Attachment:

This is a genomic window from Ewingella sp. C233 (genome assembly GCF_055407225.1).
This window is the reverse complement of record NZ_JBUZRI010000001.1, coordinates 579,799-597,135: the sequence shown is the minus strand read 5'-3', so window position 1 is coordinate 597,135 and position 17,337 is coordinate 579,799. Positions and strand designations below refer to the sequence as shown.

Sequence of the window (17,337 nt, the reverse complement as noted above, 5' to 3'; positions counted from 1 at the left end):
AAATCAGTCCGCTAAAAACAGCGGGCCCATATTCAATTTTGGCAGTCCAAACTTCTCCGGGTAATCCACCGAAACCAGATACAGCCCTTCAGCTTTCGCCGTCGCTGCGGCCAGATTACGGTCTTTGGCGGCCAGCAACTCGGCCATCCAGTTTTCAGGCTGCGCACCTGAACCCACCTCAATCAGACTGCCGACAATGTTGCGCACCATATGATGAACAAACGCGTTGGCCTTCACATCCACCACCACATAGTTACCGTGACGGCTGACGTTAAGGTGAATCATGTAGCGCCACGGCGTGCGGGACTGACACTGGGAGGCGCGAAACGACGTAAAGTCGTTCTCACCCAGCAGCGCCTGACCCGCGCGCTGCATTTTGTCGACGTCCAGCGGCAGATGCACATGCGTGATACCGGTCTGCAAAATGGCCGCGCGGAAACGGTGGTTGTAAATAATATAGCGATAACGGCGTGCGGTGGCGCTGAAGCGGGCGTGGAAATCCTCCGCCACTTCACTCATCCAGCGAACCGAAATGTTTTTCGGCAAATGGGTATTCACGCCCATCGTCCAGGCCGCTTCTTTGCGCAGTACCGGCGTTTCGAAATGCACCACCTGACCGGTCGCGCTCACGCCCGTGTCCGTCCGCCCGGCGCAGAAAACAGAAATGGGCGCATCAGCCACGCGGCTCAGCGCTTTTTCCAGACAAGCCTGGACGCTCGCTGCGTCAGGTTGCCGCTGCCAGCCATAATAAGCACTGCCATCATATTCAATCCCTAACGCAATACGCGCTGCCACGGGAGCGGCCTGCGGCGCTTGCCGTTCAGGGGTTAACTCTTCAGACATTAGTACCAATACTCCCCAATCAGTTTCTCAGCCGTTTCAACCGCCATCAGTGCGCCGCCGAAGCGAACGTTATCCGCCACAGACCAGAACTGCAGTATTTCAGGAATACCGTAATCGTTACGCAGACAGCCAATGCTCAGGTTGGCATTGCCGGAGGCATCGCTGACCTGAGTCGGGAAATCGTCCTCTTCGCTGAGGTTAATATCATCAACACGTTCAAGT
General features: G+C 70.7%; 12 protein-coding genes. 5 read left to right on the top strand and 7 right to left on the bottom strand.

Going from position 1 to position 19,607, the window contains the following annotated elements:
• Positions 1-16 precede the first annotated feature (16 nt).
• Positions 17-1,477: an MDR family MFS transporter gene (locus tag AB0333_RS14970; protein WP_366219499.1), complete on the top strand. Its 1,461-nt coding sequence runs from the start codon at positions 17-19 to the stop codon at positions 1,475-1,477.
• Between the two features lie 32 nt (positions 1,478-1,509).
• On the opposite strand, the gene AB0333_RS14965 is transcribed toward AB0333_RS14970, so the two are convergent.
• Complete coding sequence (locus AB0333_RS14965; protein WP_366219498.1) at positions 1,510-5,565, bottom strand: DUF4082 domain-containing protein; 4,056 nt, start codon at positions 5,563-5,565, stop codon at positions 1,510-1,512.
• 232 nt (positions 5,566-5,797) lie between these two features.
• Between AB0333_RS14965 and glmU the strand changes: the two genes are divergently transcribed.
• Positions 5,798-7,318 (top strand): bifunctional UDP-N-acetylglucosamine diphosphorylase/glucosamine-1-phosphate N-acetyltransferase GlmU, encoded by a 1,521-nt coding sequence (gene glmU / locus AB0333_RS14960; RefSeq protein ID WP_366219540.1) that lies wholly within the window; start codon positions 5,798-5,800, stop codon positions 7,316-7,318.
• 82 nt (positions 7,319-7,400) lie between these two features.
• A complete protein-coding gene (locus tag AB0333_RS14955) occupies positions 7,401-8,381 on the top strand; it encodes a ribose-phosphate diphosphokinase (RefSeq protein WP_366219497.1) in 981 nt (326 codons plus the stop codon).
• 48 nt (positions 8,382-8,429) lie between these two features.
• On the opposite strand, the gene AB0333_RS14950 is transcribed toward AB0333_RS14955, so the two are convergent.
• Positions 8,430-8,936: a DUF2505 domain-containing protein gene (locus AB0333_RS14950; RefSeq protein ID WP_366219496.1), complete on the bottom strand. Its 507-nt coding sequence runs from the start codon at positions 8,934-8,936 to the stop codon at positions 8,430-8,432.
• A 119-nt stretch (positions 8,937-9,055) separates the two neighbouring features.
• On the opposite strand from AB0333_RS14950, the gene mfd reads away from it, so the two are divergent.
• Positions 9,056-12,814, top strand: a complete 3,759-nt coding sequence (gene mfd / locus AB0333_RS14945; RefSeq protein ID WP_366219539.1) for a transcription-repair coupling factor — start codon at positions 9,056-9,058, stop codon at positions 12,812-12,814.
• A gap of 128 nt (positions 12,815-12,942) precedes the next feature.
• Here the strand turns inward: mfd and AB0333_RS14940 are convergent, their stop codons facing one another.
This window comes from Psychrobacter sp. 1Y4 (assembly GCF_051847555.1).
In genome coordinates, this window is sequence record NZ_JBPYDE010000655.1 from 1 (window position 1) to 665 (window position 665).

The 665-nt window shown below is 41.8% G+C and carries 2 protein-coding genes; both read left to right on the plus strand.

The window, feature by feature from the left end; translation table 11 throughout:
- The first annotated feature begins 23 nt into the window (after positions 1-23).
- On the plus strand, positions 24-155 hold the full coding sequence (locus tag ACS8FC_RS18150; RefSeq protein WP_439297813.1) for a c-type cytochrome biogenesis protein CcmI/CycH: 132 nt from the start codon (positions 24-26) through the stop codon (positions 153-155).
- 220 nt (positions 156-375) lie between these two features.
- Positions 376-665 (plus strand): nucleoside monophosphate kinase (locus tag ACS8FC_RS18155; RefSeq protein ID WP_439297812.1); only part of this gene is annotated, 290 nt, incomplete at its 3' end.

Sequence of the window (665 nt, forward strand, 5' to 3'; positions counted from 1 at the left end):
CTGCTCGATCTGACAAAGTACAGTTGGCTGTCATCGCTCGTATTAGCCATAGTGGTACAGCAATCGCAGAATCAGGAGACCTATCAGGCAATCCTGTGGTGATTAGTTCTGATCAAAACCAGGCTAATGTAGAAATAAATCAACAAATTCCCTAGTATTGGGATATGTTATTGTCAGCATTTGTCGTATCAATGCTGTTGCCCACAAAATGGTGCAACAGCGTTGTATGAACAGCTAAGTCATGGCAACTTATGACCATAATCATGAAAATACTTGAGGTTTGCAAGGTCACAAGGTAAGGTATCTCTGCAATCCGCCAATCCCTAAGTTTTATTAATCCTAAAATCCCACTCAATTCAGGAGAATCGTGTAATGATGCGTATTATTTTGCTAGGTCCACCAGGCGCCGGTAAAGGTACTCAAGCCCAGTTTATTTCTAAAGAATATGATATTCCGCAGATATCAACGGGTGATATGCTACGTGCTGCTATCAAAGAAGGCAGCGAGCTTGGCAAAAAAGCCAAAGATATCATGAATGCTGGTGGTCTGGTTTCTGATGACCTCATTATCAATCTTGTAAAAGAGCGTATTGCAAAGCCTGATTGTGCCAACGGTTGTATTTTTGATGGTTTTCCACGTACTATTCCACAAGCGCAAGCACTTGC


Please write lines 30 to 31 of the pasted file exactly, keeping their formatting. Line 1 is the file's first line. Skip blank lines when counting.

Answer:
- On the plus strand, positions 24-155 hold the full coding sequence (locus tag ACS8FC_RS18150; RefSeq protein WP_439297813.1) for a c-type cytochrome biogenesis protein CcmI/CycH: 132 nt from the start codon (positions 24-26) through the stop codon (positions 153-155).
- 220 nt (positions 156-375) lie between these two features.